Author(s): Robert Gorter
"Fighting Cancer "describes the Gorter Model, an integrative, nontoxic approach to cancer treatment that mobilizes the immune system. It was developed by Robert Gorter, MD, PhD, who in 1976 recovered from Stage IV testicular cancer by using nontoxic treatment and no chemotherapy or radiation. Based on self-experience, extensive research, and decades of clinical practice, the treatment consists of supporting the immune system using fever therapy (hyperthermia), inoculation with immune cells, the use of the botanical mistletoe ("Viscum album")--the single most commonly prescribed anti-cancer medication in much of Europe--supportive nutrients, and diet and lifestyle changes.
Organized into three parts, "Fighting Cancer "presents a clear overview of the model, the research behind it, and strategies for strengthening natural immunity. Emphasizing stress reduction and minimizing toxic exposure, the authors provide practical guidance for patients: questions to ask doctors after diagnosis and advice for evaluating options, gathering information, and getting second opinions. Included are powerful testimonials from patients--most of whom have outlived their prognosis and, in some cases, achieved complete and sustained remission.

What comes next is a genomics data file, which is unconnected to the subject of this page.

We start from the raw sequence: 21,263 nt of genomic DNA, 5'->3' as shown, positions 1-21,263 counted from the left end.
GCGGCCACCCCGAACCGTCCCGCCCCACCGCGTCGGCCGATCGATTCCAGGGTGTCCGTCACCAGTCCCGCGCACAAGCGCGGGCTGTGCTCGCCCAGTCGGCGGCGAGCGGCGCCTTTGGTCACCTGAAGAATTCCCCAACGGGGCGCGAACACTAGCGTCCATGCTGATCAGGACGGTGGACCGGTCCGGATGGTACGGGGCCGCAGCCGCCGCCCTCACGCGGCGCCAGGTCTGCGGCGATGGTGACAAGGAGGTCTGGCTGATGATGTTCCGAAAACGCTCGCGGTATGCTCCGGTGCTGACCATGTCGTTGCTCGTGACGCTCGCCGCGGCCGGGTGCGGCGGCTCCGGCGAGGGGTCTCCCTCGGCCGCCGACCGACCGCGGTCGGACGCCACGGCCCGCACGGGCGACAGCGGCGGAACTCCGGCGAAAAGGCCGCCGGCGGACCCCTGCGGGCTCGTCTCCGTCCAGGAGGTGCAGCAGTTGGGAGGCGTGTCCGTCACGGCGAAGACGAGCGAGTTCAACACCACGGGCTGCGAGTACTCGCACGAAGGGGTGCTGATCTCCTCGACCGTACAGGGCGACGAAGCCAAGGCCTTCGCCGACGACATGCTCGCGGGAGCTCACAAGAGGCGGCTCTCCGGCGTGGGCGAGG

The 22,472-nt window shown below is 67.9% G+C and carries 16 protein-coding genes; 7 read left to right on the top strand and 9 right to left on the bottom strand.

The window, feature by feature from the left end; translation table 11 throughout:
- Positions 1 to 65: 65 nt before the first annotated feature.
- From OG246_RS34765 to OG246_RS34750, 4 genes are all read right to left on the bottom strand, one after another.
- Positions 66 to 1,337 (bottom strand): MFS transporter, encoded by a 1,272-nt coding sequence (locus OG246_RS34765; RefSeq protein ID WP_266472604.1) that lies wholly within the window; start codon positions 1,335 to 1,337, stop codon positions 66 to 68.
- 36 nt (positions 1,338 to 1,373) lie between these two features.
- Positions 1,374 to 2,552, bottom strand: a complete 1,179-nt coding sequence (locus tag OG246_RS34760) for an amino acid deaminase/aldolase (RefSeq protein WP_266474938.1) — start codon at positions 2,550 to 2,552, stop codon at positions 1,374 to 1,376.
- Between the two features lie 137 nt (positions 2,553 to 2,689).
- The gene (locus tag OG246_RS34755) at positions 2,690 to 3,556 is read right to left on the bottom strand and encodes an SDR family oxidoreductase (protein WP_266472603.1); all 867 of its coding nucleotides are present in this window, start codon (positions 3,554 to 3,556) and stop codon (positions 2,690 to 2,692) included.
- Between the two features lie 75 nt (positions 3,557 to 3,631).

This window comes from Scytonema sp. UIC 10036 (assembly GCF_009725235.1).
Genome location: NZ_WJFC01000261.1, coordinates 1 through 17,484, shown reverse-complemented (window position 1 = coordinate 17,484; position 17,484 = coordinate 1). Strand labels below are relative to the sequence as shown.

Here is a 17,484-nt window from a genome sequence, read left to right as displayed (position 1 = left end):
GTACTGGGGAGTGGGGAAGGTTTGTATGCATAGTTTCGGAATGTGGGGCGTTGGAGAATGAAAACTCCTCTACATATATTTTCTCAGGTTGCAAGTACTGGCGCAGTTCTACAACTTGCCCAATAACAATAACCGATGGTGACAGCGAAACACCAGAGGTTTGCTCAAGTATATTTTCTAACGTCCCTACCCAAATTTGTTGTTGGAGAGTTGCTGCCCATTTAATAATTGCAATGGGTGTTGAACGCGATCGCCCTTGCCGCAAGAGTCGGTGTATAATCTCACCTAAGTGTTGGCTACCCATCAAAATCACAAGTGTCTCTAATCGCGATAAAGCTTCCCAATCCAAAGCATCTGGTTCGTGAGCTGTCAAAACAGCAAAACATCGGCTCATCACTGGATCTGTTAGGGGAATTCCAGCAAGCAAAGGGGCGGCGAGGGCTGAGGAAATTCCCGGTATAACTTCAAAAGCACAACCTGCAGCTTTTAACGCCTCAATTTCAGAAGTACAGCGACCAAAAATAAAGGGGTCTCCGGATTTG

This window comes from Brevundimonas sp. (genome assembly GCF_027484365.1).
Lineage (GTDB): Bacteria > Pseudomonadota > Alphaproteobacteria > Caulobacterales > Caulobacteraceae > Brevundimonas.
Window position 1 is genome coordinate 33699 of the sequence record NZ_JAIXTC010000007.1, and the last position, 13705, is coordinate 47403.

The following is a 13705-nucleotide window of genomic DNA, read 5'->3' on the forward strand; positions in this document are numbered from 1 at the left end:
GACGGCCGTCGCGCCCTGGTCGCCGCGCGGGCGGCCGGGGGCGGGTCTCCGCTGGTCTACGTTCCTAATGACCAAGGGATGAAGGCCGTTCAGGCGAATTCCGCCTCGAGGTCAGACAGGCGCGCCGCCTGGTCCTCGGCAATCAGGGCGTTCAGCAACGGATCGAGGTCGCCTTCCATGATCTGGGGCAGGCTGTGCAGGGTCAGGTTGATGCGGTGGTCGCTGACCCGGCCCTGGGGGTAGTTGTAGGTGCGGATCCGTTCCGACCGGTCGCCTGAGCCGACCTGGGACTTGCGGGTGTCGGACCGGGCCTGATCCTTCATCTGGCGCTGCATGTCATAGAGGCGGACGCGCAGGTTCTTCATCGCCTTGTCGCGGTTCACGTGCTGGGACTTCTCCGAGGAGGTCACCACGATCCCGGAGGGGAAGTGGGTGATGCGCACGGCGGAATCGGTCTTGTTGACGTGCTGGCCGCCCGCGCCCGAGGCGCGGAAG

""Fighting Cancer" reveals approaches to cancer treatment that have worked for many individuals, but which are not widely known in the United States. Cancer is not a single disease, and there is no single approach to treatment that is right for everyone. This book provides important information and options that can empower individuals to make wise therapeutic decisions when faced with the dreaded diagnosis of cancer."
--Larry Dossey, MD, author of "Healing Words" and "The Power of Premonitions
"This long-awaited guide from two masters of integrative medicine gives people the choice to participate in their own healing. The self-guided mind-body exercises are real gems--I know I'll be turning to them again and again in my efforts to help cancer patients and survivors."
--Dianne M. Shumay, PhD, clinical psychologist and assistant clinical professor at the Helen Diller Family Comprehensive Cancer Center, University of California-San Francisco
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